Young drivers

Title: Children and young people - rural road safety

Organisation: Department for Infrastructure (NI)
Date uploaded: 7th March 2012
Date published/launched: June 2011

This research investigated the causes and influencing factors of rural casualties and collisions involving children and young people and recommended appropriate action measures.

This research study was commissioned by the Department of the Environment in Northern Ireland to review a number of aspects of rural road collisions involving children and young people aged 0-24 years, and to make recommendations on any intervention actions that may be justified by the research.

The key parts of the study involved separate quantitative and qualitative analyses. The quantitative analysis was conducted first to inform the scope and form of the qualitative work to follow. The quantitative analysis involved a detailed review of road collision data for the 10-year period 20002009 provided by the Police Service of Northern Ireland. The qualitative work which followed comprised eight focus groups.

The collision data review sought to identify the likely causes, influencing factors and any common trends, patterns and characteristics of rural casualties and collisions involving children and young people. In addition, work was undertaken to determine whether rural collisions are caused by drivers resident within or outside the area of the collision.

The key findings from the collision data review were related to car drivers (aged 17-24 years) and vehicle passengers of all ages (0-24 years). Casualty rates for drivers and passengers peak at the age of 19 with the highest rates experienced on rural non built-up roads.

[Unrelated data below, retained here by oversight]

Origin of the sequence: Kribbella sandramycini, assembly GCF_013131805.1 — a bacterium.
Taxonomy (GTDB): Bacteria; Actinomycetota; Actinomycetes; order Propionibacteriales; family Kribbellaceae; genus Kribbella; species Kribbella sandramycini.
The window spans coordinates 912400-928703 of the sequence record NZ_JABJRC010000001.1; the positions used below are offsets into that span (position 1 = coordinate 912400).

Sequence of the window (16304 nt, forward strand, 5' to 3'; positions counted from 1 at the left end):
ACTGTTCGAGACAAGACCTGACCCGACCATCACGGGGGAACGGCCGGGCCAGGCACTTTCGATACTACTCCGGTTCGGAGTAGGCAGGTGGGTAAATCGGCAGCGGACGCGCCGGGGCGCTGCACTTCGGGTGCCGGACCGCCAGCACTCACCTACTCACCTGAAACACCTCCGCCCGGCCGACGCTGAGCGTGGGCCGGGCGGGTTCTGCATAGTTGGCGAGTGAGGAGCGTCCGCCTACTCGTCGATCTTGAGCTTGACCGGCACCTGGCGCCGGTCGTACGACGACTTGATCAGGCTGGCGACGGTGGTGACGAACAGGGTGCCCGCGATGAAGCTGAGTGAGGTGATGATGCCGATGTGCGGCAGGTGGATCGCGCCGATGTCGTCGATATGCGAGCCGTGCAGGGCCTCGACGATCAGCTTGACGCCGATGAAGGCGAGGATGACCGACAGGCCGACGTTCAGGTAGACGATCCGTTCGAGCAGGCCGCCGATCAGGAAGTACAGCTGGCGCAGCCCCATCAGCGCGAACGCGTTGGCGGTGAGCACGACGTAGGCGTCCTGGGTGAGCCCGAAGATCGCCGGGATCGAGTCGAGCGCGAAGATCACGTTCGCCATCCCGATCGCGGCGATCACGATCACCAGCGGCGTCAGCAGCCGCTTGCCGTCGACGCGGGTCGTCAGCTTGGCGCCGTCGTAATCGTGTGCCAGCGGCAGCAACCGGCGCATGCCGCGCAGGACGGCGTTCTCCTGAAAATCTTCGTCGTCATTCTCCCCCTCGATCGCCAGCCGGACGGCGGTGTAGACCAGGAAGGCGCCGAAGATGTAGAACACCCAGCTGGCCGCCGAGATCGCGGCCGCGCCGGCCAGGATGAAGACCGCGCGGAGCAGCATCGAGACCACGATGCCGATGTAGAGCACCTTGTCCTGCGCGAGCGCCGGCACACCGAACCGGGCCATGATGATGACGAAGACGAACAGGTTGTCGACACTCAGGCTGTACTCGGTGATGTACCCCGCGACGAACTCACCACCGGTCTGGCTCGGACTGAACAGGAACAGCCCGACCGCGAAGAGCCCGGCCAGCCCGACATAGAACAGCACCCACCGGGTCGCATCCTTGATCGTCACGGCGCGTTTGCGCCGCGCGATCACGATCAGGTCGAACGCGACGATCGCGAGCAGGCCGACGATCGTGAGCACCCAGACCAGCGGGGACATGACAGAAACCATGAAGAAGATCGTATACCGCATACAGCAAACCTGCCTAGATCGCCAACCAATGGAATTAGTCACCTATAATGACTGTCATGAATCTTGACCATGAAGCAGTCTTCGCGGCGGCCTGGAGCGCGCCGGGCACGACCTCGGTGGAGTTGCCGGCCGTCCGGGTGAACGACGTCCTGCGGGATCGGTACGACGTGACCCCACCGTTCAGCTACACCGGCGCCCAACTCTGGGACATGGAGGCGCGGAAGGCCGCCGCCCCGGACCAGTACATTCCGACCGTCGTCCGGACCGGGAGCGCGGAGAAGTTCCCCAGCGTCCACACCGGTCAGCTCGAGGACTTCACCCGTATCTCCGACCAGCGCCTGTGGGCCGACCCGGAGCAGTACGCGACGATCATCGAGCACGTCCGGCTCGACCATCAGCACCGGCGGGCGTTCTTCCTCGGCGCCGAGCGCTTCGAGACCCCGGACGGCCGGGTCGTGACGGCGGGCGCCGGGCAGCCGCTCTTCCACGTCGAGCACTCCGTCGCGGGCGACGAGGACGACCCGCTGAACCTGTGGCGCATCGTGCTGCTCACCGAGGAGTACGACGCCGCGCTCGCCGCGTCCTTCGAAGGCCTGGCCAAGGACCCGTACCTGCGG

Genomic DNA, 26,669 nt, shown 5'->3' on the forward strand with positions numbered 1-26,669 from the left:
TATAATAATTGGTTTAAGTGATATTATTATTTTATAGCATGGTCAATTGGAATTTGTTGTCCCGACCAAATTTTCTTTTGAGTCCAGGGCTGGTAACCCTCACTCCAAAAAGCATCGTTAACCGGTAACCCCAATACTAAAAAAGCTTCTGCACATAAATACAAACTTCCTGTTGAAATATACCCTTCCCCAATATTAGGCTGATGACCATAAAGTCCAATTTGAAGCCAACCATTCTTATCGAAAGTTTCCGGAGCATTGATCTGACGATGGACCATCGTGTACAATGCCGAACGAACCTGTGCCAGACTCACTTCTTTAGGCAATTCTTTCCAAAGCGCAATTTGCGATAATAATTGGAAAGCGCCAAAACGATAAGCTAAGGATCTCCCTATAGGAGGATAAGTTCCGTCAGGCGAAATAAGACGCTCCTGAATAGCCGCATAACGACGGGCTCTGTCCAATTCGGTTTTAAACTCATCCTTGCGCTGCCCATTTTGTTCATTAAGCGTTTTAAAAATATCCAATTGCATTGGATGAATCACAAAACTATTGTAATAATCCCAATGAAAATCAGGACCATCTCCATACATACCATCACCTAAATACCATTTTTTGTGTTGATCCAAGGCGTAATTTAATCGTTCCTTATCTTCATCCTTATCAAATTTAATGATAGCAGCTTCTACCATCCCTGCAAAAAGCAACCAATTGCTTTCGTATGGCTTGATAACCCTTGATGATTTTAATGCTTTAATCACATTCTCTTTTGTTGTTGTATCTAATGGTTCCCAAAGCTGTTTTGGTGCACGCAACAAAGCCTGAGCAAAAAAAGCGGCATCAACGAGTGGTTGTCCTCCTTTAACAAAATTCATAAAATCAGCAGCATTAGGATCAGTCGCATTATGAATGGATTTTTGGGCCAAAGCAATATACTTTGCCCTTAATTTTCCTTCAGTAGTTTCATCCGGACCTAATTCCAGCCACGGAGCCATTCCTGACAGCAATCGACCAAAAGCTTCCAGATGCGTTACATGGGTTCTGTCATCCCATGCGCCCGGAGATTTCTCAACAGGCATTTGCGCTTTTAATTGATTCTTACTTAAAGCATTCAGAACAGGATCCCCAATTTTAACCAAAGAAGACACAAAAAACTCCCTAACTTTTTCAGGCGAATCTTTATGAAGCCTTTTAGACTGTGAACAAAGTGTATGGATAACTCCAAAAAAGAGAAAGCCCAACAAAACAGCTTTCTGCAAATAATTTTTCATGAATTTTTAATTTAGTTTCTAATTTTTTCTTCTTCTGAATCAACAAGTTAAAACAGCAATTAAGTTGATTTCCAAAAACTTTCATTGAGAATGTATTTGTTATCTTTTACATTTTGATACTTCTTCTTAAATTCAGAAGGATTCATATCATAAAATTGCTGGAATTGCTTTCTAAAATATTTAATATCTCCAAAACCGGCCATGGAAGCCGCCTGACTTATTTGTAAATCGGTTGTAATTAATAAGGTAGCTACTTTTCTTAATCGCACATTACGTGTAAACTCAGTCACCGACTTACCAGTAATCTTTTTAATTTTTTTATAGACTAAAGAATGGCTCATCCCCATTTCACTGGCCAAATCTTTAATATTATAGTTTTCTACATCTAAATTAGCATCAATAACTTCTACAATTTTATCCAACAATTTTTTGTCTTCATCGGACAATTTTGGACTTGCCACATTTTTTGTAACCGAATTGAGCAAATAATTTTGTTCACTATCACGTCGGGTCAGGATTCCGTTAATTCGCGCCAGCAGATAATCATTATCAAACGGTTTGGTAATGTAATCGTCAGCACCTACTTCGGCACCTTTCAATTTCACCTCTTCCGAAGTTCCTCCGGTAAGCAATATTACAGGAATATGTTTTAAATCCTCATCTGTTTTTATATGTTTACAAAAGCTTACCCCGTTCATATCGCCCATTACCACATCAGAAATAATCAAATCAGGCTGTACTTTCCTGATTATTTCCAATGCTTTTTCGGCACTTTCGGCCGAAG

For younger passengers in cars there was evidence that children up to the age of 11 tended to wear seatbelts and were seated in the rear of the car but that as children move on to secondary school, seatbelt wearing becomes less prevalent and there is more travel in the front seat.

The review of current interventions highlights a number of interventions which are in place mostly relating to pre-driver education and publicity. These can be effective in shaping the attitudes and behaviour of younger children but less so for young adults who reported they were not particularly interested in the DoE publicity and advertisements and did not watch them. In terms of casualty reduction it does seem that publicity which seeks to change attitude is unlikely to be successful in achieving a step change in the high casualty rates experienced by young adults as drivers and passengers.

More robust interventions will be required to produce such a step change and it is recommended that these could include raising the driving age (either directly or indirectly), introducing a new system of graduated licensing which might involve imposing some restrictions on young drivers, for example, driving at night or travelling with similar aged partners for a period following passing the driving test.

A more stringent driving test could be introduced. These and other interventions are being consulted on now in Northern Ireland and it recommended that the responses to this are considered in the light of this report.

For more information contact:
Colin Buchanan
T: 0131 226 4693

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